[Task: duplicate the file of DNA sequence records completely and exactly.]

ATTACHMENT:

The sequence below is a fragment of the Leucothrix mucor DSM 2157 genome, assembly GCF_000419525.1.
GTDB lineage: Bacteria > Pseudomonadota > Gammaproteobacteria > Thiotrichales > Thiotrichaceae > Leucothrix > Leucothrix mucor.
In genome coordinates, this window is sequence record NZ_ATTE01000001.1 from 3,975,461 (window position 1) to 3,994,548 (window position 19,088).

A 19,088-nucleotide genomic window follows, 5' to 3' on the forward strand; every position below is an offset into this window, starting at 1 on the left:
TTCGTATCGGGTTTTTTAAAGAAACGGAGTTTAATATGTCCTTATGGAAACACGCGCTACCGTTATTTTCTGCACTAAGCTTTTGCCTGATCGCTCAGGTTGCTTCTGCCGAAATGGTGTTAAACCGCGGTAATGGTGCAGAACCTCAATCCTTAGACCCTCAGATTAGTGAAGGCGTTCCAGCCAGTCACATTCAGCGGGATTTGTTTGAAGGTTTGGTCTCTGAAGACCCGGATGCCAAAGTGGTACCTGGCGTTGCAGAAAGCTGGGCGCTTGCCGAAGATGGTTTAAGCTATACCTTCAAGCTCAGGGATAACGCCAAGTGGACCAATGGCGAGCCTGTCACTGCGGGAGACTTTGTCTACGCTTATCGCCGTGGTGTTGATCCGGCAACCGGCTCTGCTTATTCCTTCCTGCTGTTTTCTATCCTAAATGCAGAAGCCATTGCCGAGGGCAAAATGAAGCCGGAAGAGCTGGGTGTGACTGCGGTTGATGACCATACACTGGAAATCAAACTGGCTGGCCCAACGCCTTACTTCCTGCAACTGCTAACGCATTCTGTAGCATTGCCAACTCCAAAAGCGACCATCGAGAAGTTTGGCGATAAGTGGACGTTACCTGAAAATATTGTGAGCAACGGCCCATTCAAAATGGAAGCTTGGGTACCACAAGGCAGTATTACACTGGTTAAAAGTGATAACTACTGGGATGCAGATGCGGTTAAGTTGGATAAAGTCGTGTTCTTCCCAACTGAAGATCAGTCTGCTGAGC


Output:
The sequence below is a fragment of the Leucothrix mucor DSM 2157 genome, assembly GCF_000419525.1.
GTDB lineage: Bacteria > Pseudomonadota > Gammaproteobacteria > Thiotrichales > Thiotrichaceae > Leucothrix > Leucothrix mucor.
In genome coordinates, this window is sequence record NZ_ATTE01000001.1 from 3,975,461 (window position 1) to 3,994,548 (window position 19,088).

A 19,088-nucleotide genomic window follows, 5' to 3' on the forward strand; every position below is an offset into this window, starting at 1 on the left:
TTCGTATCGGGTTTTTTAAAGAAACGGAGTTTAATATGTCCTTATGGAAACACGCGCTACCGTTATTTTCTGCACTAAGCTTTTGCCTGATCGCTCAGGTTGCTTCTGCCGAAATGGTGTTAAACCGCGGTAATGGTGCAGAACCTCAATCCTTAGACCCTCAGATTAGTGAAGGCGTTCCAGCCAGTCACATTCAGCGGGATTTGTTTGAAGGTTTGGTCTCTGAAGACCCGGATGCCAAAGTGGTACCTGGCGTTGCAGAAAGCTGGGCGCTTGCCGAAGATGGTTTAAGCTATACCTTCAAGCTCAGGGATAACGCCAAGTGGACCAATGGCGAGCCTGTCACTGCGGGAGACTTTGTCTACGCTTATCGCCGTGGTGTTGATCCGGCAACCGGCTCTGCTTATTCCTTCCTGCTGTTTTCTATCCTAAATGCAGAAGCCATTGCCGAGGGCAAAATGAAGCCGGAAGAGCTGGGTGTGACTGCGGTTGATGACCATACACTGGAAATCAAACTGGCTGGCCCAACGCCTTACTTCCTGCAACTGCTAACGCATTCTGTAGCATTGCCAACTCCAAAAGCGACCATCGAGAAGTTTGGCGATAAGTGGACGTTACCTGAAAATATTGTGAGCAACGGCCCATTCAAAATGGAAGCTTGGGTACCACAAGGCAGTATTACACTGGTTAAAAGTGATAACTACTGGGATGCAGATGCGGTTAAGTTGGATAAAGTCGTGTTCTTCCCAACTGAAGATCAGTCTGCTGAGC